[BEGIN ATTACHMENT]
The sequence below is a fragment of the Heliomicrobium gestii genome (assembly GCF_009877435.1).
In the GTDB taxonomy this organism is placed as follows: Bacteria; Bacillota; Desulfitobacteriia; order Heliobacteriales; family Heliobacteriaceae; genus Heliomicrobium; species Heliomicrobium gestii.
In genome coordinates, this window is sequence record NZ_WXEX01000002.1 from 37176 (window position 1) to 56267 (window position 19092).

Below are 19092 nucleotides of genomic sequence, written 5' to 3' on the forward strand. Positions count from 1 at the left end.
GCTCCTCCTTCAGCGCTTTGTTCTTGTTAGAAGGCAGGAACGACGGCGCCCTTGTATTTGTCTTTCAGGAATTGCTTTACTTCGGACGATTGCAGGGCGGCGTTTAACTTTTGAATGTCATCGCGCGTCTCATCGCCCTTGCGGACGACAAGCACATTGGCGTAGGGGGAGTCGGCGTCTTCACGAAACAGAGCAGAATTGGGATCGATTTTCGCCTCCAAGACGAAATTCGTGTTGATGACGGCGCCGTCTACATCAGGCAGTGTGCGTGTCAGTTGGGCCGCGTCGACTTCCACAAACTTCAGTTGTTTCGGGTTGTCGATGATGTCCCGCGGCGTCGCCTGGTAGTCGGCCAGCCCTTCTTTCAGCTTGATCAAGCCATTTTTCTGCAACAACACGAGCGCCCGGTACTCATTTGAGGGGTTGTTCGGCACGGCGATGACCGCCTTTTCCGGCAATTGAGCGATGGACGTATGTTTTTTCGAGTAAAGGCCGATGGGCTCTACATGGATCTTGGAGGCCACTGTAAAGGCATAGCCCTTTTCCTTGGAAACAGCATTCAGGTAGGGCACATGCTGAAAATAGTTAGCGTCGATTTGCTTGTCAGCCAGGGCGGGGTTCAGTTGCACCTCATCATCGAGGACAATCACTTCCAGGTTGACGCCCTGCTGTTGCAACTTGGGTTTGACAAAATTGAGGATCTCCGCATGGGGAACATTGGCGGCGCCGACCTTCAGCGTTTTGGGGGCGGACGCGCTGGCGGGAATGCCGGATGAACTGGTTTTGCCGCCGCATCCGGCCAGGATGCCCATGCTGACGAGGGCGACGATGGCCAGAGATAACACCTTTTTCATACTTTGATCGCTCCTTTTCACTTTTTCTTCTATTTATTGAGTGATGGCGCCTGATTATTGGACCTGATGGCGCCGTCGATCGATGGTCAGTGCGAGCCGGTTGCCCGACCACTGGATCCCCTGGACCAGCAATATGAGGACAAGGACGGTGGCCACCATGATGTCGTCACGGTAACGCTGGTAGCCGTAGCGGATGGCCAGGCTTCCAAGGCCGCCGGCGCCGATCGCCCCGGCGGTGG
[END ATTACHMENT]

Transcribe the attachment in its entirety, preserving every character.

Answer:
The sequence below is a fragment of the Heliomicrobium gestii genome (assembly GCF_009877435.1).
In the GTDB taxonomy this organism is placed as follows: Bacteria; Bacillota; Desulfitobacteriia; order Heliobacteriales; family Heliobacteriaceae; genus Heliomicrobium; species Heliomicrobium gestii.
In genome coordinates, this window is sequence record NZ_WXEX01000002.1 from 37176 (window position 1) to 56267 (window position 19092).

Below are 19092 nucleotides of genomic sequence, written 5' to 3' on the forward strand. Positions count from 1 at the left end.
GCTCCTCCTTCAGCGCTTTGTTCTTGTTAGAAGGCAGGAACGACGGCGCCCTTGTATTTGTCTTTCAGGAATTGCTTTACTTCGGACGATTGCAGGGCGGCGTTTAACTTTTGAATGTCATCGCGCGTCTCATCGCCCTTGCGGACGACAAGCACATTGGCGTAGGGGGAGTCGGCGTCTTCACGAAACAGAGCAGAATTGGGATCGATTTTCGCCTCCAAGACGAAATTCGTGTTGATGACGGCGCCGTCTACATCAGGCAGTGTGCGTGTCAGTTGGGCCGCGTCGACTTCCACAAACTTCAGTTGTTTCGGGTTGTCGATGATGTCCCGCGGCGTCGCCTGGTAGTCGGCCAGCCCTTCTTTCAGCTTGATCAAGCCATTTTTCTGCAACAACACGAGCGCCCGGTACTCATTTGAGGGGTTGTTCGGCACGGCGATGACCGCCTTTTCCGGCAATTGAGCGATGGACGTATGTTTTTTCGAGTAAAGGCCGATGGGCTCTACATGGATCTTGGAGGCCACTGTAAAGGCATAGCCCTTTTCCTTGGAAACAGCATTCAGGTAGGGCACATGCTGAAAATAGTTAGCGTCGATTTGCTTGTCAGCCAGGGCGGGGTTCAGTTGCACCTCATCATCGAGGACAATCACTTCCAGGTTGACGCCCTGCTGTTGCAACTTGGGTTTGACAAAATTGAGGATCTCCGCATGGGGAACATTGGCGGCGCCGACCTTCAGCGTTTTGGGGGCGGACGCGCTGGCGGGAATGCCGGATGAACTGGTTTTGCCGCCGCATCCGGCCAGGATGCCCATGCTGACGAGGGCGACGATGGCCAGAGATAACACCTTTTTCATACTTTGATCGCTCCTTTTCACTTTTTCTTCTATTTATTGAGTGATGGCGCCTGATTATTGGACCTGATGGCGCCGTCGATCGATGGTCAGTGCGAGCCGGTTGCCCGACCACTGGATCCCCTGGACCAGCAATATGAGGACAAGGACGGTGGCCACCATGATGTCGTCACGGTAACGCTGGTAGCCGTAGCGGATGGCCAGGCTTCCAAGGCCGCCGGCGCCGATCGCCCCGGCGGTGG